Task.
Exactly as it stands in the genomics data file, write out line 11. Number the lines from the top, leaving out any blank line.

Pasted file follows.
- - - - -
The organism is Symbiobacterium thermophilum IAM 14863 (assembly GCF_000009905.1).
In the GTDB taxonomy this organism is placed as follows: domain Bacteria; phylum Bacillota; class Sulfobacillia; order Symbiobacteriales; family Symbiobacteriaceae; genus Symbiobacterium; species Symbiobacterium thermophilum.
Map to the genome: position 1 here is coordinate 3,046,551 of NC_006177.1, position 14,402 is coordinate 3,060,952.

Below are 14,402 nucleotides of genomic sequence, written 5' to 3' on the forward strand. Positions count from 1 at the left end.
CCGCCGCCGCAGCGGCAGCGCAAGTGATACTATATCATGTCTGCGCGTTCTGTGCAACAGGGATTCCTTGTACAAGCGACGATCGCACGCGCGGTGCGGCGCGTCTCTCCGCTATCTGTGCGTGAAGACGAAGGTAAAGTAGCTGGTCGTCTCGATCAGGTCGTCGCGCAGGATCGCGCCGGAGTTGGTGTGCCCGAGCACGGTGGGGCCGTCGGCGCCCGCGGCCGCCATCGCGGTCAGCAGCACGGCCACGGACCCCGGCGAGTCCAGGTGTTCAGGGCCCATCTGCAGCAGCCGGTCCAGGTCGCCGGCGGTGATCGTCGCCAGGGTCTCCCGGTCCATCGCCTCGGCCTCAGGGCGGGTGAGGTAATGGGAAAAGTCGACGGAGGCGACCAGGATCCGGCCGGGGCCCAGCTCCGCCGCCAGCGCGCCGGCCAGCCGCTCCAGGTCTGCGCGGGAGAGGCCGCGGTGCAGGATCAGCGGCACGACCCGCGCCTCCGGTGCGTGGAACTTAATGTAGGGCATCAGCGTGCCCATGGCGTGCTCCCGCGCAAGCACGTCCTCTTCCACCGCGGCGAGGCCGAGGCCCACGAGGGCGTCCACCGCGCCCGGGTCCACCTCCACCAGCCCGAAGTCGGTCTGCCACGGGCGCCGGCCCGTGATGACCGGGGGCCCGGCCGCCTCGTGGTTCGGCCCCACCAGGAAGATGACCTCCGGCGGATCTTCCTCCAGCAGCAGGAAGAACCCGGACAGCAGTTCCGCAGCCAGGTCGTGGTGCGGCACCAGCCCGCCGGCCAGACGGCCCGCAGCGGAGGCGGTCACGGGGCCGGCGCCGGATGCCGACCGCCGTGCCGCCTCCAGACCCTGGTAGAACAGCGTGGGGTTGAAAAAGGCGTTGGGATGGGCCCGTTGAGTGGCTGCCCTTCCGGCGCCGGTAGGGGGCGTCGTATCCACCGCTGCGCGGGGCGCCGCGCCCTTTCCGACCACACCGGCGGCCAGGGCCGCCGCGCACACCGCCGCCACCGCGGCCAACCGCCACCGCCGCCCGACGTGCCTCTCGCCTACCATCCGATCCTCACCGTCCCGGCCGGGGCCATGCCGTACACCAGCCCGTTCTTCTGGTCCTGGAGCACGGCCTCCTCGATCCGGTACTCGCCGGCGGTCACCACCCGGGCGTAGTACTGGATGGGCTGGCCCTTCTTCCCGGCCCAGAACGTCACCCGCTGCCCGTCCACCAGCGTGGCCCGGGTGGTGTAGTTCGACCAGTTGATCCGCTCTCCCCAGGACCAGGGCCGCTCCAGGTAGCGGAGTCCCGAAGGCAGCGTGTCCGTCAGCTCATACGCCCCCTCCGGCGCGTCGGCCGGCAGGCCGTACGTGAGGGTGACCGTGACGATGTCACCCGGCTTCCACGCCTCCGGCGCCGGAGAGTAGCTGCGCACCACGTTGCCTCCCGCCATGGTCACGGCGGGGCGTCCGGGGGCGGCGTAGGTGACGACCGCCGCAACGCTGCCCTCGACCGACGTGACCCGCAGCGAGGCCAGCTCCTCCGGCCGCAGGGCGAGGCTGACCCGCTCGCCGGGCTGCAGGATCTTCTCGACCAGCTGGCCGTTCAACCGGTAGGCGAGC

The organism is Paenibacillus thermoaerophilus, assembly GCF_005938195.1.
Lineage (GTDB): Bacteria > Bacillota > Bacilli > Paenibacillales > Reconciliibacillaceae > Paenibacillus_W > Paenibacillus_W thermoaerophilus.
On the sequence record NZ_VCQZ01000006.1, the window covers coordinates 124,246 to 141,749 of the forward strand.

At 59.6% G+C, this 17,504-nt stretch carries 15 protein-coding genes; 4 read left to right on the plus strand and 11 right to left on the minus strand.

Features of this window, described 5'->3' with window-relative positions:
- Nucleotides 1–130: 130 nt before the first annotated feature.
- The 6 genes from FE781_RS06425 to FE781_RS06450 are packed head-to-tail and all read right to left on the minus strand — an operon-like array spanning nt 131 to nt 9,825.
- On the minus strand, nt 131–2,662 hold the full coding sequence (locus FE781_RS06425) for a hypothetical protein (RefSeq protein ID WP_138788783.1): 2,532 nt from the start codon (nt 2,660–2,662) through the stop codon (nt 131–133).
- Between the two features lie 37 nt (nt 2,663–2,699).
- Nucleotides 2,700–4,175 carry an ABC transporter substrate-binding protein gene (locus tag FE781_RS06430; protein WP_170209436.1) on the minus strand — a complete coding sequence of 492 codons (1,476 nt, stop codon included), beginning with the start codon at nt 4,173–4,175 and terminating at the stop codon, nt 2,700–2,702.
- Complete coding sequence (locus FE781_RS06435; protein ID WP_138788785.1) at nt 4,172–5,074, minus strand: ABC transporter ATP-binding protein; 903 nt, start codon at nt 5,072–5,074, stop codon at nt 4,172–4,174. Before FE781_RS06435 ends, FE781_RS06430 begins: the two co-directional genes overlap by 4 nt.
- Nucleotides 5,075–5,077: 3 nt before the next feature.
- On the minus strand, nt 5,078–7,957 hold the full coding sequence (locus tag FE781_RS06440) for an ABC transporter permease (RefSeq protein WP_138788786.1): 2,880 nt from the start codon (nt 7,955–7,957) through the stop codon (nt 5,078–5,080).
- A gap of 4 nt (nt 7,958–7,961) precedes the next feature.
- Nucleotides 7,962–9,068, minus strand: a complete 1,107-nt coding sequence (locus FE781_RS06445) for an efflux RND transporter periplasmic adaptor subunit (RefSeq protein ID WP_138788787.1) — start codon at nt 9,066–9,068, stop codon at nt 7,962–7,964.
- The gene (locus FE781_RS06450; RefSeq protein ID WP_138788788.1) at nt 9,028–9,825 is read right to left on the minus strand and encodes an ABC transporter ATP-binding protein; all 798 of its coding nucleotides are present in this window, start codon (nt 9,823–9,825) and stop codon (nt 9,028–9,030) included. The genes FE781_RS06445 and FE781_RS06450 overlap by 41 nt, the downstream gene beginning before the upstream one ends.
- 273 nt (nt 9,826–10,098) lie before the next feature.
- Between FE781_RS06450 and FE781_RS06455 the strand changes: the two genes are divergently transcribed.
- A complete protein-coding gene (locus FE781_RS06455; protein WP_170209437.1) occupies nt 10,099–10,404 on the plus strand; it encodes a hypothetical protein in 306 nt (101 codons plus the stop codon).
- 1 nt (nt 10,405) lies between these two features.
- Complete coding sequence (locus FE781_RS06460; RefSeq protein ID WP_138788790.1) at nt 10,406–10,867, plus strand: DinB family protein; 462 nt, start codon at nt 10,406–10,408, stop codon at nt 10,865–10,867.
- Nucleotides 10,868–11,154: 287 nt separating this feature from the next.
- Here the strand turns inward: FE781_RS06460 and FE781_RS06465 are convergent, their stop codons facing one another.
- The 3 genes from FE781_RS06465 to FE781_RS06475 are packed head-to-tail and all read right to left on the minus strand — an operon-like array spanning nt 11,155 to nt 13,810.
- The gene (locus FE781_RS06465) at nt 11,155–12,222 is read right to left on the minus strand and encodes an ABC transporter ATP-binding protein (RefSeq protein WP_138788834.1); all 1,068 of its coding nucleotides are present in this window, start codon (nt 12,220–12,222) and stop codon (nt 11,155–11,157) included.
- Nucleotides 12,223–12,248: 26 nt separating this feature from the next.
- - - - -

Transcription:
- Nucleotides 1–130: 130 nt before the first annotated feature.